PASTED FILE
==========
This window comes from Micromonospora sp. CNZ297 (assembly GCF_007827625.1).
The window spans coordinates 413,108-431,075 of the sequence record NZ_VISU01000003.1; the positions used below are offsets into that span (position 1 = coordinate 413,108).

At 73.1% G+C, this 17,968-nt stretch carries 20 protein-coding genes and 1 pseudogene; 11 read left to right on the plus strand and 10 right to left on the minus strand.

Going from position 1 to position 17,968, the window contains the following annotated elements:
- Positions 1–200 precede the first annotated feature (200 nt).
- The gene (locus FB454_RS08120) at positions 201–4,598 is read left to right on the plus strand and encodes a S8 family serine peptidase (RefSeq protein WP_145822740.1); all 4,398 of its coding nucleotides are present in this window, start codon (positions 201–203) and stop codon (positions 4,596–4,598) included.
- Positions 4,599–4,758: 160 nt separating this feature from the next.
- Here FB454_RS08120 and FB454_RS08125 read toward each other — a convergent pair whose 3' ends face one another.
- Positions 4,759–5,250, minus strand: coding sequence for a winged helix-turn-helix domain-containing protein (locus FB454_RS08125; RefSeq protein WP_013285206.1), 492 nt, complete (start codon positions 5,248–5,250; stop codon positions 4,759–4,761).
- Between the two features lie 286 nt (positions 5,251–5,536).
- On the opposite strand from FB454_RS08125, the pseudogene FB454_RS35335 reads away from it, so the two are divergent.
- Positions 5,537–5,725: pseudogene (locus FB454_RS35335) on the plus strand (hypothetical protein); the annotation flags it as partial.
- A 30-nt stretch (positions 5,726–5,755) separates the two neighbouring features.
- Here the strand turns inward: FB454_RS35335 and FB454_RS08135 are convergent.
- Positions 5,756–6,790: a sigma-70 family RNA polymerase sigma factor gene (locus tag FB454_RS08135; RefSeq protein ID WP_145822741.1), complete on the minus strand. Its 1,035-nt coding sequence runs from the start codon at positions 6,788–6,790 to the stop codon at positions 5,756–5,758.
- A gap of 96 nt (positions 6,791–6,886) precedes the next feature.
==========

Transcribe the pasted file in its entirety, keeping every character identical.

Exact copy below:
This window comes from Micromonospora sp. CNZ297 (assembly GCF_007827625.1).
The window spans coordinates 413,108-431,075 of the sequence record NZ_VISU01000003.1; the positions used below are offsets into that span (position 1 = coordinate 413,108).

At 73.1% G+C, this 17,968-nt stretch carries 20 protein-coding genes and 1 pseudogene; 11 read left to right on the plus strand and 10 right to left on the minus strand.

Going from position 1 to position 17,968, the window contains the following annotated elements:
- Positions 1–200 precede the first annotated feature (200 nt).
- The gene (locus FB454_RS08120) at positions 201–4,598 is read left to right on the plus strand and encodes a S8 family serine peptidase (RefSeq protein WP_145822740.1); all 4,398 of its coding nucleotides are present in this window, start codon (positions 201–203) and stop codon (positions 4,596–4,598) included.
- Positions 4,599–4,758: 160 nt separating this feature from the next.
- Here FB454_RS08120 and FB454_RS08125 read toward each other — a convergent pair whose 3' ends face one another.
- Positions 4,759–5,250, minus strand: coding sequence for a winged helix-turn-helix domain-containing protein (locus FB454_RS08125; RefSeq protein WP_013285206.1), 492 nt, complete (start codon positions 5,248–5,250; stop codon positions 4,759–4,761).
- Between the two features lie 286 nt (positions 5,251–5,536).
- On the opposite strand from FB454_RS08125, the pseudogene FB454_RS35335 reads away from it, so the two are divergent.
- Positions 5,537–5,725: pseudogene (locus FB454_RS35335) on the plus strand (hypothetical protein); the annotation flags it as partial.
- A 30-nt stretch (positions 5,726–5,755) separates the two neighbouring features.
- Here the strand turns inward: FB454_RS35335 and FB454_RS08135 are convergent.
- Positions 5,756–6,790: a sigma-70 family RNA polymerase sigma factor gene (locus tag FB454_RS08135; RefSeq protein ID WP_145822741.1), complete on the minus strand. Its 1,035-nt coding sequence runs from the start codon at positions 6,788–6,790 to the stop codon at positions 5,756–5,758.
- A gap of 96 nt (positions 6,791–6,886) precedes the next feature.